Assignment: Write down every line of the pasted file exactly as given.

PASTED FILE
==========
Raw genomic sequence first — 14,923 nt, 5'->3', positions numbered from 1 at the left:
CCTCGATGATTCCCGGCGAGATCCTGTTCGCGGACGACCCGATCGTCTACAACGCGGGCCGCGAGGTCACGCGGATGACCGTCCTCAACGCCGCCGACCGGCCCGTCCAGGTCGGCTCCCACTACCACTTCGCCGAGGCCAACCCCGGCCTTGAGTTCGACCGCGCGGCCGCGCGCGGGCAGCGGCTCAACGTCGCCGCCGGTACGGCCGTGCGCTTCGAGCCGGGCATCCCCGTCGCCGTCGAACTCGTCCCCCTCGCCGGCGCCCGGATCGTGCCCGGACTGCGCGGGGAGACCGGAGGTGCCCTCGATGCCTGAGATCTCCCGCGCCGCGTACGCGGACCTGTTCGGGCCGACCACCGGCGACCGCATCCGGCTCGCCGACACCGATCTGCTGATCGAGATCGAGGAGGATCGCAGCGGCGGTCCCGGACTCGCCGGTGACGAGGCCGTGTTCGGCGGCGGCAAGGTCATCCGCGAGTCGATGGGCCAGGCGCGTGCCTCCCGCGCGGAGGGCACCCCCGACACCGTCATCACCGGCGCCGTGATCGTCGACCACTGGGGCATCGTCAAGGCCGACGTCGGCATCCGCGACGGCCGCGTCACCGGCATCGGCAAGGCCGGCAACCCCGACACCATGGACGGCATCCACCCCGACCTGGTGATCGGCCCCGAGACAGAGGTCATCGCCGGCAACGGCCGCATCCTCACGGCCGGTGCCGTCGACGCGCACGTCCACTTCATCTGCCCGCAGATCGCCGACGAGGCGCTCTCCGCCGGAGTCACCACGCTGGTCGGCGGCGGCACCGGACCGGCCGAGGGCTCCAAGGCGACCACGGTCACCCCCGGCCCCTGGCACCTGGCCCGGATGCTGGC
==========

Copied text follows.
Raw genomic sequence first — 14,923 nt, 5'->3', positions numbered from 1 at the left:
CCTCGATGATTCCCGGCGAGATCCTGTTCGCGGACGACCCGATCGTCTACAACGCGGGCCGCGAGGTCACGCGGATGACCGTCCTCAACGCCGCCGACCGGCCCGTCCAGGTCGGCTCCCACTACCACTTCGCCGAGGCCAACCCCGGCCTTGAGTTCGACCGCGCGGCCGCGCGCGGGCAGCGGCTCAACGTCGCCGCCGGTACGGCCGTGCGCTTCGAGCCGGGCATCCCCGTCGCCGTCGAACTCGTCCCCCTCGCCGGCGCCCGGATCGTGCCCGGACTGCGCGGGGAGACCGGAGGTGCCCTCGATGCCTGAGATCTCCCGCGCCGCGTACGCGGACCTGTTCGGGCCGACCACCGGCGACCGCATCCGGCTCGCCGACACCGATCTGCTGATCGAGATCGAGGAGGATCGCAGCGGCGGTCCCGGACTCGCCGGTGACGAGGCCGTGTTCGGCGGCGGCAAGGTCATCCGCGAGTCGATGGGCCAGGCGCGTGCCTCCCGCGCGGAGGGCACCCCCGACACCGTCATCACCGGCGCCGTGATCGTCGACCACTGGGGCATCGTCAAGGCCGACGTCGGCATCCGCGACGGCCGCGTCACCGGCATCGGCAAGGCCGGCAACCCCGACACCATGGACGGCATCCACCCCGACCTGGTGATCGGCCCCGAGACAGAGGTCATCGCCGGCAACGGCCGCATCCTCACGGCCGGTGCCGTCGACGCGCACGTCCACTTCATCTGCCCGCAGATCGCCGACGAGGCGCTCTCCGCCGGAGTCACCACGCTGGTCGGCGGCGGCACCGGACCGGCCGAGGGCTCCAAGGCGACCACGGTCACCCCCGGCCCCTGGCACCTGGCCCGGATGCTGGC